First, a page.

Organized around four 21st-century challenges—water, health, mobility, and a green economy—RiverFirst trains a critical eye on Minneapolis’ vitality in 2050 with its focus on “resilient and sustainable eco-infrastructure,” says KVA/TLS’ Tom Leader. Sheila Kennedy of Kennedy & Violich Architecture sees the plan as cultivating “a blue and green—river-first and sustainable—way of life in Minneapolis, nurtured by responsive, multi-modal public places around which residents thrive and businesses prosper.” In the process, it brings a new focus to one of the world’s great rivers, transforming long-neglected areas into urban assets.
In March, the MPRB approved the initial five-year phase of its 20-year RiverFirst plan, which includes several priority projects to begin in 2013: a trails system; an extension of Farview Park; a network of manmade “BioHaven” floating islands; and three parks—Scherer, Northside Wetlands, and Downtown Gateway. Featuring “knot bridges” at existing bridges to create new pedestrian and cyclist links between roads and the riverfront, the trail system will not only complete Minneapolis’ Grand Rounds National Scenic Byway system, but also better connect North and Northeast Minneapolis. Meanwhile, major extensions to the river from Farview Park, the highest point of the city, are designed to address Interstate 94 as a barrier that has for decades impeded access to the Mississippi River from North Minneapolis communities. In this initial phase, a North 26th Avenue Greenway crosses the highway and runs to the riverfront, but ultimately, the team envisions capping I-94 with a land bridge between North 26th and 28th Avenues.
Anchored to bridge pier foundations along the riverfront trails, the BioHavens, made from geotextiles and recycled plastics, help clean river water while also establishing riparian habitats for endangered wildlife and plants, including Branding’s turtles, ospreys, and the Kamer blue butterfly. Northside Wetlands Park will also feature new riverfront habitats and reclaimed wetlands, while Scherer Park, designed as a vibrant 21st-century repetitive destination for kayakers, cyclists, skiers, runners, walkers, and others—will help generate a surrounding mix of sustainable development. Finally, Gateway Park will offer a dramatic contrast between urban and natural environments at downtown’s historic “front door” on the west end of the Hennepin Avenue Bridge as well as a linear component linking the Mississippi River to Nicollet Mall and the Minneapolis Central Library.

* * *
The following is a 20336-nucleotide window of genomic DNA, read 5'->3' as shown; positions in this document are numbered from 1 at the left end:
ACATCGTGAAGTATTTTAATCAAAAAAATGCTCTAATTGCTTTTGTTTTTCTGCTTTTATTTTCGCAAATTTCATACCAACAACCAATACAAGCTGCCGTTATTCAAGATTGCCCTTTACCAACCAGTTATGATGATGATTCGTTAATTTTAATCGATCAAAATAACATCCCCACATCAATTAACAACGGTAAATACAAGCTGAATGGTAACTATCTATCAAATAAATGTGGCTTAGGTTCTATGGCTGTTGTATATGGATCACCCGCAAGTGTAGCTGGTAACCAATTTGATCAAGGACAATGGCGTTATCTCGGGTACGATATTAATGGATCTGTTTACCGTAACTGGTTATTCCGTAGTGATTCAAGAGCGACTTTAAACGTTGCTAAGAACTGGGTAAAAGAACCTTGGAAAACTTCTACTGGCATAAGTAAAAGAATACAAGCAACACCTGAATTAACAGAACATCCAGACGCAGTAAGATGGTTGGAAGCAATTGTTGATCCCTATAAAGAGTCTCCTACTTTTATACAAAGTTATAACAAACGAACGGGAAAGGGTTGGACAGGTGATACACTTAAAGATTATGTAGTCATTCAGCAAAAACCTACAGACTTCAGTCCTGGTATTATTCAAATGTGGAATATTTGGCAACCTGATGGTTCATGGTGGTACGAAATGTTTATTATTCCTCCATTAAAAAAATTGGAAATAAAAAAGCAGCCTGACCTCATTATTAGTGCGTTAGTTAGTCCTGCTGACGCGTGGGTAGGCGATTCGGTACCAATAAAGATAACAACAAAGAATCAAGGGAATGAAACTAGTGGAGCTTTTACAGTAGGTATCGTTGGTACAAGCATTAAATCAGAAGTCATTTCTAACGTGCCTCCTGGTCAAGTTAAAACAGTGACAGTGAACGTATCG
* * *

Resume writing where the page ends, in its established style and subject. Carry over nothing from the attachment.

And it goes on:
This diverse mix of uses and activities— recreation and development, environmental restoration and industry—over such a lengthy landscape is a key feature that distinguishes RiverFirst, says Fisher. “Most cities are recapturing abandoned industrial zones rather than creating river frontage in the midst of thriving industry,” he notes. “RiverFirst also involves restoring the natural wetlands and open space that existed before human settlement.”
The Walker’s involvement in RiverFirst is part of a long history of civic engagement that includes the 1976 groundbreaking exhibition The River: Images of the Mississippi River; the Minneapolis Sculpture Garden, which opened as this country’s first urban sculpture park in 1988; and today, its concurrent work as a partner in the city’s Plan-It Hennepin initiative. “RiverFirst was a perfect opportunity to apply design thinking to a specific yet broad problem: what shape will parks in this century take? How will parks function and for whom?” says Blauvelt. “It is important for design to be understood beyond the gallery walls, since its true context is the world at large.”